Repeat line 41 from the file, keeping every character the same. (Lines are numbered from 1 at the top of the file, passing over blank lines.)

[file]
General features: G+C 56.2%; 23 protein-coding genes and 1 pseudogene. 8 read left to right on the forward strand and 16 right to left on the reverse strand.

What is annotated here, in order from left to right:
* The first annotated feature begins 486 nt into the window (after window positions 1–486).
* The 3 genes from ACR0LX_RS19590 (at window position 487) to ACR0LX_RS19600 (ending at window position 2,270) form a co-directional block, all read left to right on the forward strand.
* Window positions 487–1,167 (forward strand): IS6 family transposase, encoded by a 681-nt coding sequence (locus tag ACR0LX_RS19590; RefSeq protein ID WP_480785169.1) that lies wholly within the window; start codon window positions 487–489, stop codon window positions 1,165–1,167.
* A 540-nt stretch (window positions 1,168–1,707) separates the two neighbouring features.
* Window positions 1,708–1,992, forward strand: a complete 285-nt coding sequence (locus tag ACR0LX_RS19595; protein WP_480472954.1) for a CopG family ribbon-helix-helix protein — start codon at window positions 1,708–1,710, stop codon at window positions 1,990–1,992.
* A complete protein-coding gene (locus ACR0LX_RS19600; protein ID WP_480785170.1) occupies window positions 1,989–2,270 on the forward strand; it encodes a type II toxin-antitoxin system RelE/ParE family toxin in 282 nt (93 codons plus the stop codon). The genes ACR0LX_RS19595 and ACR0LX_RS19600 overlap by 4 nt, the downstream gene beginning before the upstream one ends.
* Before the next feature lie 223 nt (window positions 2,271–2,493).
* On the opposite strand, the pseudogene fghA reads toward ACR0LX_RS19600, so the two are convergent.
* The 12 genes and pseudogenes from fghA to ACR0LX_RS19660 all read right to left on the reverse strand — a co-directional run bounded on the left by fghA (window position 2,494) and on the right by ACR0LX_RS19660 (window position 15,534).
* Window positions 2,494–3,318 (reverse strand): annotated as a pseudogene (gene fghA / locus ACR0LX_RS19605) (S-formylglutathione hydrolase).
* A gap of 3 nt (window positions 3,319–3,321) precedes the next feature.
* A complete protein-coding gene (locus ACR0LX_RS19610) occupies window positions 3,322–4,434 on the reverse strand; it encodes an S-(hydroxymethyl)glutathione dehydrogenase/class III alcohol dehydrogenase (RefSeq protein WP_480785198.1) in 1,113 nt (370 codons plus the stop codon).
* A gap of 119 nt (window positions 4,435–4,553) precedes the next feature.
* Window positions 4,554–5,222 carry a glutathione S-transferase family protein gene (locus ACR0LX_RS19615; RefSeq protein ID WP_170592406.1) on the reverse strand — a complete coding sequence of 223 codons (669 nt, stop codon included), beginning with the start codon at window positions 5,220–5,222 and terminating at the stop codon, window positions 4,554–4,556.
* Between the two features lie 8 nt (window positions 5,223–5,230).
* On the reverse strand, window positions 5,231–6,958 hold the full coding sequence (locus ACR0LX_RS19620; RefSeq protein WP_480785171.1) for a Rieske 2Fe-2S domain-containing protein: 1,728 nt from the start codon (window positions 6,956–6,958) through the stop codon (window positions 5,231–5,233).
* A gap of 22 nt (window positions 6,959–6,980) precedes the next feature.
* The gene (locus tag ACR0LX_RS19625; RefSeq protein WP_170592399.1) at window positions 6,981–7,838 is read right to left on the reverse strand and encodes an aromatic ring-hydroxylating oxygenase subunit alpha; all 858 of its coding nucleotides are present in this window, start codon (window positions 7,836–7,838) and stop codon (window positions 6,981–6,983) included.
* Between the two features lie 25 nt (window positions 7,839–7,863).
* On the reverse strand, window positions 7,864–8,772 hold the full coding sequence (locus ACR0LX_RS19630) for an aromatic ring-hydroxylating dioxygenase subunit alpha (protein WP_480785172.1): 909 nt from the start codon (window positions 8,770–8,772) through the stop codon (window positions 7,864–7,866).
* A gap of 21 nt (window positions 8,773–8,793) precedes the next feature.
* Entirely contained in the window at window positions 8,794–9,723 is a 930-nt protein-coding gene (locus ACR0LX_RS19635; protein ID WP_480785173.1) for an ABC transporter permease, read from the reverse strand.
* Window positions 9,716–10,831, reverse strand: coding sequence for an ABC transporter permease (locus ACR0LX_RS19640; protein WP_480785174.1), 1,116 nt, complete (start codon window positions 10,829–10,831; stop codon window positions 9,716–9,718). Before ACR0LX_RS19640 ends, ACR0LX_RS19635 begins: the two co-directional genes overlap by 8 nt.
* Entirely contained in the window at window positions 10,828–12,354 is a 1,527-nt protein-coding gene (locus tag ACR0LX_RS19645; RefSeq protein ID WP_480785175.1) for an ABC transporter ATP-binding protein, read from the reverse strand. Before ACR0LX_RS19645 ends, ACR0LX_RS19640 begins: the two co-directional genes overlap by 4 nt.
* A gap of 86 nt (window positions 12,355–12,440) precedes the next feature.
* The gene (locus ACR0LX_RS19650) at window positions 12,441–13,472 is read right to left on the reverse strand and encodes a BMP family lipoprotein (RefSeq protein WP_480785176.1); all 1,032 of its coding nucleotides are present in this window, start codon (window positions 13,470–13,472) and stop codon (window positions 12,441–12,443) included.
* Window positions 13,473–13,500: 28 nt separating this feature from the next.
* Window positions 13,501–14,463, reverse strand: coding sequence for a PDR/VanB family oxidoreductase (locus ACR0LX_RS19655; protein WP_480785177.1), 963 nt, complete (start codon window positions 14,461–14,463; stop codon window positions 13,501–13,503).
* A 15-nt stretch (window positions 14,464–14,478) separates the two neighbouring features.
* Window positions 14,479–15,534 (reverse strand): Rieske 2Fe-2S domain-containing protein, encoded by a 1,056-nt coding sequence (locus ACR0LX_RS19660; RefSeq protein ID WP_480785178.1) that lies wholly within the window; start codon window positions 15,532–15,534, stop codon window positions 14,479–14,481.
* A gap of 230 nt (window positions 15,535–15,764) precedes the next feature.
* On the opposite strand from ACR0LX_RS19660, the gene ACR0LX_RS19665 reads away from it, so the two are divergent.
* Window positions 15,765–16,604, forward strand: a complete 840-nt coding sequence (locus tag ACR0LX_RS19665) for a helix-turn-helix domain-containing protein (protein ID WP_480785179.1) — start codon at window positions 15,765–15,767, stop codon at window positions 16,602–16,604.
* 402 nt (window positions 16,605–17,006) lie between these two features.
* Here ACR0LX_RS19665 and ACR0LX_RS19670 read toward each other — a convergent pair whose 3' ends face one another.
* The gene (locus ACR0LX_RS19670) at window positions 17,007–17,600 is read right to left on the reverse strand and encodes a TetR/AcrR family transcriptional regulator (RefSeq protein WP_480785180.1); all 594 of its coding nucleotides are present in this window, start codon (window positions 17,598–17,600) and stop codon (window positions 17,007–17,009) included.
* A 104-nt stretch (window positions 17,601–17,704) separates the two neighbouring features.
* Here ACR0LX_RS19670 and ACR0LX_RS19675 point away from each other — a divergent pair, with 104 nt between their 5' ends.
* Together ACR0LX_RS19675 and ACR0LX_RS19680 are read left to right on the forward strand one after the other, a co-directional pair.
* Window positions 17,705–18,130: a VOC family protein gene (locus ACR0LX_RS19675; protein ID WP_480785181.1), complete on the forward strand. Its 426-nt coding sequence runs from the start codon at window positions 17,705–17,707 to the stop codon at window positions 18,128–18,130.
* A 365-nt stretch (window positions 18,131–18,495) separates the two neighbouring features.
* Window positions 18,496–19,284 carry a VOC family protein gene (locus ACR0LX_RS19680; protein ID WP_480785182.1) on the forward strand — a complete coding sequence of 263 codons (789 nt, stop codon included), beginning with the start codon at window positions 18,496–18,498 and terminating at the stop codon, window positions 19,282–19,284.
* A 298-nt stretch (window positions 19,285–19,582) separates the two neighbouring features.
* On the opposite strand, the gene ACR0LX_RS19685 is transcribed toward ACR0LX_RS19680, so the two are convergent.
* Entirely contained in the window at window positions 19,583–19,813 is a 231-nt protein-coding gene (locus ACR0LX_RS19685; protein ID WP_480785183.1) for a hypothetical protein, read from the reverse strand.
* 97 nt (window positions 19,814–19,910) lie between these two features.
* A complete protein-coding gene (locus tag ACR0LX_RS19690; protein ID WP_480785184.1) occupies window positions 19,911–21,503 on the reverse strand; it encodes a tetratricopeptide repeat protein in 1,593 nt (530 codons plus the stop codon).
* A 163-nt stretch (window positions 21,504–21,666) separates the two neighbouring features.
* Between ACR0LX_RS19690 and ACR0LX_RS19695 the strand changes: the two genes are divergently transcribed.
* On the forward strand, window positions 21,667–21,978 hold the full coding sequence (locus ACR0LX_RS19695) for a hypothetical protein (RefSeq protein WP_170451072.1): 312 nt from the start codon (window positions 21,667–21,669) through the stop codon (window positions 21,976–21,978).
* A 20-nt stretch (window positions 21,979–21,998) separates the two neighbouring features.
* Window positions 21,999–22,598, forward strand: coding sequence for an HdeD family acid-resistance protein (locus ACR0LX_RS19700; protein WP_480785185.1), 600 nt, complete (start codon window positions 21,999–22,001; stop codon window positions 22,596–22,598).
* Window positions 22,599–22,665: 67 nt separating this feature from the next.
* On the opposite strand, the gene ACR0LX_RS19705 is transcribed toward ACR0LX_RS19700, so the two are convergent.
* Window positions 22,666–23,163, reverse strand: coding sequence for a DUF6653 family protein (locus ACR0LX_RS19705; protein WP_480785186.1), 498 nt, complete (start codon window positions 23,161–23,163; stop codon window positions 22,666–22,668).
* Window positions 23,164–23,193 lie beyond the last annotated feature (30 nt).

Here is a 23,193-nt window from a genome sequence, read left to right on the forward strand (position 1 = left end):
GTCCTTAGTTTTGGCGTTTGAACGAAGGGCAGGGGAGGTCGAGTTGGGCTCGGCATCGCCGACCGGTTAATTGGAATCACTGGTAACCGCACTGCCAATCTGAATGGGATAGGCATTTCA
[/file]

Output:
* Together ACR0LX_RS19675 and ACR0LX_RS19680 are read left to right on the forward strand one after the other, a co-directional pair.